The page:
Archive for November 2010

Refreshed   Leave a comment

It’s amazing how much of an energy boost a refreshing holiday weekend is. I feel absolutely invigorated, and my ability to be productive is back. That’s one thing I’m horrible at: quality relaxation. Especially when things get busy, and I need the relaxation the most, it is hardest to make myself really relax.

Like many people, I tend to come home tired after a full day at work, and after running and making dinner I end up sitting in front of the TV to “relax”. For me watching TV is not particularly relaxing, though. For the first few minutes of an enjoyable show it is great to lean back in the couch and let go. After about a half hour I’m as relaxed as I’m going to get in front of the TV, and from there on out I’ve got diminished returns. Unfortunately, most dramatic TV shows are an hour so I spend the last half hour torn between missing the end of the episode and wanting to do something. That’s not conducive to relaxing. Plus, I’ve seen newspaper and magazine articles summarizing studies about TV watching that basically find that the visual and auditory stimulation of the TV does not actually allow the brain to relax. So apparently it really is more relaxing to sit and read than watch TV, but we are just drawn to that stimulation.

This past holiday weekend was full of hiking, family time, couple time, reading, puzzles, running, walking, getting massaged, singing, yardwork, a little bit of TV, and just plain introverted home/me time. Plus with “no” pressure, I started working on my winter purge, which always makes me feel lighter, and one of the projects that has been looming over me, thus hopefully making this week less stressful.

Posted November 29, 2010 by mayakey in musings, self-care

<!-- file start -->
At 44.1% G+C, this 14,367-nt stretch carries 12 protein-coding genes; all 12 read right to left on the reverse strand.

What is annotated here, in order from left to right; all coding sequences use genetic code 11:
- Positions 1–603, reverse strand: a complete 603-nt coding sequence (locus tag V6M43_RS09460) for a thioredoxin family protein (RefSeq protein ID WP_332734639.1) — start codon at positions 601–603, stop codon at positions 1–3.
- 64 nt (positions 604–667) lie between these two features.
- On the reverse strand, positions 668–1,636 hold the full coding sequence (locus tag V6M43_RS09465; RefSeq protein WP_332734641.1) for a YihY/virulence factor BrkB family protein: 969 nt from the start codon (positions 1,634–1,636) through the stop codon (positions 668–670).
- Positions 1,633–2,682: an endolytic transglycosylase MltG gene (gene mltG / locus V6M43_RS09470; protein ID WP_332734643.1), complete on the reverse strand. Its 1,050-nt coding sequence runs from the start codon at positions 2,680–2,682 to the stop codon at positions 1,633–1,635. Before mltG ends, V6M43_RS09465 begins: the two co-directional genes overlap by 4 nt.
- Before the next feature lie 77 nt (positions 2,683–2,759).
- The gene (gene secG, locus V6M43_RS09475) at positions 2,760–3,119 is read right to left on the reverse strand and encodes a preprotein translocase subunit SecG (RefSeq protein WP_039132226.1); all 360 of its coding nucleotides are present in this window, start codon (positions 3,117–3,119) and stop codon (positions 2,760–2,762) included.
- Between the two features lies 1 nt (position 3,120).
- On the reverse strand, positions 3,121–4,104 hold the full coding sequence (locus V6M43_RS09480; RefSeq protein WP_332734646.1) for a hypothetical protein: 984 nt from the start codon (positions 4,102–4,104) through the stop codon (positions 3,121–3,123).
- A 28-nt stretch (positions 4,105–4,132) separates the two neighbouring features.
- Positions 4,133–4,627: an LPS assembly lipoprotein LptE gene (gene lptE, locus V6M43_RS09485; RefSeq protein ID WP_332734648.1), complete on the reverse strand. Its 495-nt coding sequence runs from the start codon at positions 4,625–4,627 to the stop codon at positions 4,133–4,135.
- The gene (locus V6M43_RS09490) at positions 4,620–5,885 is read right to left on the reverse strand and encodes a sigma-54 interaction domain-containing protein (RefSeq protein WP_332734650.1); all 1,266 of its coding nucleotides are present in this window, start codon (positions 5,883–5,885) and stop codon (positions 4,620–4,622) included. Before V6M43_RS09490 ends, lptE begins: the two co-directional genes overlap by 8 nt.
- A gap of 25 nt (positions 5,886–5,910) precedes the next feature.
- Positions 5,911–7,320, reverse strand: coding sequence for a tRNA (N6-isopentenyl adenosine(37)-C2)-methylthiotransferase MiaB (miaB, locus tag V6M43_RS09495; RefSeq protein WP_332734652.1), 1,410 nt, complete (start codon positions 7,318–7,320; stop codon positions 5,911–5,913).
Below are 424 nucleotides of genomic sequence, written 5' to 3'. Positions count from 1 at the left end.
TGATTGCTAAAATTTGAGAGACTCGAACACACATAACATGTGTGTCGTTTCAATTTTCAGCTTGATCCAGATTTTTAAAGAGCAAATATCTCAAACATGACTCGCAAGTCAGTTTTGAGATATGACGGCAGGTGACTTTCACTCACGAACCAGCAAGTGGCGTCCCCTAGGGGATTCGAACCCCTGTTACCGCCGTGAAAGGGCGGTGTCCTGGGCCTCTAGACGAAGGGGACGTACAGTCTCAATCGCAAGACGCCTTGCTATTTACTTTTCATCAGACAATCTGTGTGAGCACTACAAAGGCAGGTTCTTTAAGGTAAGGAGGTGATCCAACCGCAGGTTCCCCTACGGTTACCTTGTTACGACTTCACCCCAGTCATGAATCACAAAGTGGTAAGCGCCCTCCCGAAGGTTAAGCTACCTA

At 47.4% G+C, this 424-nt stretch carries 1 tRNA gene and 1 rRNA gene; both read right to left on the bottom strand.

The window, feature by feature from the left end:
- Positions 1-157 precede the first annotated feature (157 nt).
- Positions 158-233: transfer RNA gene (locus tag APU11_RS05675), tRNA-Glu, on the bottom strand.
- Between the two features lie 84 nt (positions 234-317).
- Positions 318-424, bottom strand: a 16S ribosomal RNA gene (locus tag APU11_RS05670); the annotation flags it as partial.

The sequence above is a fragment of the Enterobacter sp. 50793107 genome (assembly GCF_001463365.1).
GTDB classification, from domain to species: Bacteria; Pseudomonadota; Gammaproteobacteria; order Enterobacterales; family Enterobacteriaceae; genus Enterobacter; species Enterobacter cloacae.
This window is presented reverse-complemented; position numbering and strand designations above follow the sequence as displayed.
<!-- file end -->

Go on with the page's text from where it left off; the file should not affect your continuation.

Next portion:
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Iiiiiit’s Purge Time   Leave a comment

This weekend kicked off my annual winter purge. Between Thanksgiving and Winter Solstice every year I go through the entire house searching for things that are no longer needed/wanted. This is a tradition that I started when I was first living out on my own, seeking to define my personal traditions. It started as a quest to give meaning to New Year’s, which wasn’t working for me deep inside. I’m not a fan of tradition for tradition’s sake, or doing something because that just what you do. New Year’s seemed arbitrary and meaningless in my life. Since I establish goals on my birthday/half-birthday (February and August), I can’t even remember the last time I did typical New Year’s resolutions. Also, I consider myself somewhat of an earth-child, so to me the new year starts on solstice when the days start getting longer. I studied lots of cultural traditions and decided that I like the Chinese and Jewish traditions of cleaning the entire house to start with a literally clean slate. But cleaning makes more sense to me in spring and fall, not when it is truly freezing outside. De-cluttering makes perfect sense to me, though, especially in light of the gift-giving that occurs a few days after the solstice on Christmas. Instead of getting rid of dirt, I am getting rid of clutter and excess so that I can make room to accept what comes my way in the new year (literally and figuratively).

One of my personal frustrations is STUFF. I feel like I just have to much stuff and clutter around, but can’t seem to just clear it all out. This exercise is very liberating for me where I make myself look at every single thing that I own and make a conscious decision to keep it. It’s amazing that after 8 years I can still walk into a room, look around and see something that makes me think, “Why do I still have this?” Even after last year’s extra-large pre-move purge, then the inevitable packing and unpacking purges, I have already found things in the bedroom and kitchen that can be given away.